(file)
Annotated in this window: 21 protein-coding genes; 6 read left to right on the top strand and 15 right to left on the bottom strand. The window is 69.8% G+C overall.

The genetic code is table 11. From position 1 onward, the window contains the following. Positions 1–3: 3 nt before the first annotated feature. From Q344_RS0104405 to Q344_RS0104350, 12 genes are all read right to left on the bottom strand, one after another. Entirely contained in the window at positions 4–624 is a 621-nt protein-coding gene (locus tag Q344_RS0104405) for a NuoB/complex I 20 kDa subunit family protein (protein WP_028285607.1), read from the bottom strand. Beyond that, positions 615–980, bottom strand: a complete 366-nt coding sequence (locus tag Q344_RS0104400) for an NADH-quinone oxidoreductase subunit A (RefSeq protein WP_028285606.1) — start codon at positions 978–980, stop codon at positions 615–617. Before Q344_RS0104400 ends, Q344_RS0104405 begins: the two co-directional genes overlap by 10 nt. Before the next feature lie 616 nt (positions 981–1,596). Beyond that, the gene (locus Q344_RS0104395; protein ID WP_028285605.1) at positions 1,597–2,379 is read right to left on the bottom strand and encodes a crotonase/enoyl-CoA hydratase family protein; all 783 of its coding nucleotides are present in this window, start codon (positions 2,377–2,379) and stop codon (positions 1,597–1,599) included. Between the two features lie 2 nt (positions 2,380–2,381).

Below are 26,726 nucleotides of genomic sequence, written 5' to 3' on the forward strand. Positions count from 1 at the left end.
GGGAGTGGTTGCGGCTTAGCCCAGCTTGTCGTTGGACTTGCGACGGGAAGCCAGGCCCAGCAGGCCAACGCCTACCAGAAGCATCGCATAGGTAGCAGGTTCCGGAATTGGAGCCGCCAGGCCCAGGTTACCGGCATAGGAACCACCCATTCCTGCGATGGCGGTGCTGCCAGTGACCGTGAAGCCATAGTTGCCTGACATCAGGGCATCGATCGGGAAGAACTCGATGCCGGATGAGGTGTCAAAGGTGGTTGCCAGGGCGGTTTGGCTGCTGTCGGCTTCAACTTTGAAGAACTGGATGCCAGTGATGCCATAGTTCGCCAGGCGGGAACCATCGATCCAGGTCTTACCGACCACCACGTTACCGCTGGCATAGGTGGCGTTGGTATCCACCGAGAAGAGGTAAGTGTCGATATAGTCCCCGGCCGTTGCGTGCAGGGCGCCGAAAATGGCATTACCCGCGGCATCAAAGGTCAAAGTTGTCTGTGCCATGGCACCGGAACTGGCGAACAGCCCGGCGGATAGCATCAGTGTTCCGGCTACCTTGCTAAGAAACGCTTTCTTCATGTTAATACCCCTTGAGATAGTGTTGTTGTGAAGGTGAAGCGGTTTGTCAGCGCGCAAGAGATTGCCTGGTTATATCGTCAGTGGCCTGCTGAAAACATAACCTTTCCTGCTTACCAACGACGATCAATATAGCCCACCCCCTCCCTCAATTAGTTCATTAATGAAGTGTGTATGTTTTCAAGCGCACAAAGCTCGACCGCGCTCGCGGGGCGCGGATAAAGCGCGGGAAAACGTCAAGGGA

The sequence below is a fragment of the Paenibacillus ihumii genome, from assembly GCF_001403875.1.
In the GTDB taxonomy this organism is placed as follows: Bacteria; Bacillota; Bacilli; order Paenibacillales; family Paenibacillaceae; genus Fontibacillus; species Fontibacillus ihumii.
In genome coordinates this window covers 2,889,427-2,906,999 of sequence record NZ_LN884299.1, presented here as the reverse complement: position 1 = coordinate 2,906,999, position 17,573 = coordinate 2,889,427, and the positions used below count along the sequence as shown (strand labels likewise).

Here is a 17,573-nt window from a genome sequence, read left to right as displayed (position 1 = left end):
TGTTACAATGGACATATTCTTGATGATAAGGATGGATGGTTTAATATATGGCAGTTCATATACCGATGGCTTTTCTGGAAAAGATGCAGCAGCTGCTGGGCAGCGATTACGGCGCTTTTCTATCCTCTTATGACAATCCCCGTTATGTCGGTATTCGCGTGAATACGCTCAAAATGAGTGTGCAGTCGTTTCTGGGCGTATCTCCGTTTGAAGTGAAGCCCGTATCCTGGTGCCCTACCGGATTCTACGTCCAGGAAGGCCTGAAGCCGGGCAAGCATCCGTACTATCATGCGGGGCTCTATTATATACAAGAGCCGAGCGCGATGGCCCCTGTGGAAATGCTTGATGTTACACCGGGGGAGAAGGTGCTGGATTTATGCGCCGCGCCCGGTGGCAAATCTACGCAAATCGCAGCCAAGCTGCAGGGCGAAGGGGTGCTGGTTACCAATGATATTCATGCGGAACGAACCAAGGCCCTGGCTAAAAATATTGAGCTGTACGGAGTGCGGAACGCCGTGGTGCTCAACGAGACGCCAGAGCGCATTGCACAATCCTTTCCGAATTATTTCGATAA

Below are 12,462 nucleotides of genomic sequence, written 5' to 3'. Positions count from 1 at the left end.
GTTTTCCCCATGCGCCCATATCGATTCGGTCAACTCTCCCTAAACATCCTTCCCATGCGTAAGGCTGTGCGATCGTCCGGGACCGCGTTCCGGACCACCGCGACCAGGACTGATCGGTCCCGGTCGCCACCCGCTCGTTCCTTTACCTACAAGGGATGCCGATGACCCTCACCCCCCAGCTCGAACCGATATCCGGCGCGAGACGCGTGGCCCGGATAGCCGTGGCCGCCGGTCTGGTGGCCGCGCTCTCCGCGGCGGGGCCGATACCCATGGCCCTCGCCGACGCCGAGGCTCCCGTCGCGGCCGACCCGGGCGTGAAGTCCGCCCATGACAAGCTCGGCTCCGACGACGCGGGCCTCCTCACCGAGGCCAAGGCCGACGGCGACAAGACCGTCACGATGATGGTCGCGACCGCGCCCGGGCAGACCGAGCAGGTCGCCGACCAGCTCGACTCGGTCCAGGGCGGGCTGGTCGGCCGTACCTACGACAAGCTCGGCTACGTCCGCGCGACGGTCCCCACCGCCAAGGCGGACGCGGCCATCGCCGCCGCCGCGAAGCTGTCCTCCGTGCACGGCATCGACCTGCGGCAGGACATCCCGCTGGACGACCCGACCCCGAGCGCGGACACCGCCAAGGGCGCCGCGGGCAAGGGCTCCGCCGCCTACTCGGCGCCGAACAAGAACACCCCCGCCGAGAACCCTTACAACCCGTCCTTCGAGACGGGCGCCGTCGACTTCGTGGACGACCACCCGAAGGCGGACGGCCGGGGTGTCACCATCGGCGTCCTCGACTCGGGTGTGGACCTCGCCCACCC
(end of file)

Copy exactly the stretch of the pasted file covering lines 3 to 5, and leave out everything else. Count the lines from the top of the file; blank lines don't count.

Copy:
Below are 26,726 nucleotides of genomic sequence, written 5' to 3' on the forward strand. Positions count from 1 at the left end.
GGGAGTGGTTGCGGCTTAGCCCAGCTTGTCGTTGGACTTGCGACGGGAAGCCAGGCCCAGCAGGCCAACGCCTACCAGAAGCATCGCATAGGTAGCAGGTTCCGGAATTGGAGCCGCCAGGCCCAGGTTACCGGCATAGGAACCACCCATTCCTGCGATGGCGGTGCTGCCAGTGACCGTGAAGCCATAGTTGCCTGACATCAGGGCATCGATCGGGAAGAACTCGATGCCGGATGAGGTGTCAAAGGTGGTTGCCAGGGCGGTTTGGCTGCTGTCGGCTTCAACTTTGAAGAACTGGATGCCAGTGATGCCATAGTTCGCCAGGCGGGAACCATCGATCCAGGTCTTACCGACCACCACGTTACCGCTGGCATAGGTGGCGTTGGTATCCACCGAGAAGAGGTAAGTGTCGATATAGTCCCCGGCCGTTGCGTGCAGGGCGCCGAAAATGGCATTACCCGCGGCATCAAAGGTCAAAGTTGTCTGTGCCATGGCACCGGAACTGGCGAACAGCCCGGCGGATAGCATCAGTGTTCCGGCTACCTTGCTAAGAAACGCTTTCTTCATGTTAATACCCCTTGAGATAGTGTTGTTGTGAAGGTGAAGCGGTTTGTCAGCGCGCAAGAGATTGCCTGGTTATATCGTCAGTGGCCTGCTGAAAACATAACCTTTCCTGCTTACCAACGACGATCAATATAGCCCACCCCCTCCCTCAATTAGTTCATTAATGAAGTGTGTATGTTTTCAAGCGCACAAAGCTCGACCGCGCTCGCGGGGCGCGGATAAAGCGCGGGAAAACGTCAAGGGA

The sequence below is a fragment of the Paenibacillus ihumii genome, from assembly GCF_001403875.1.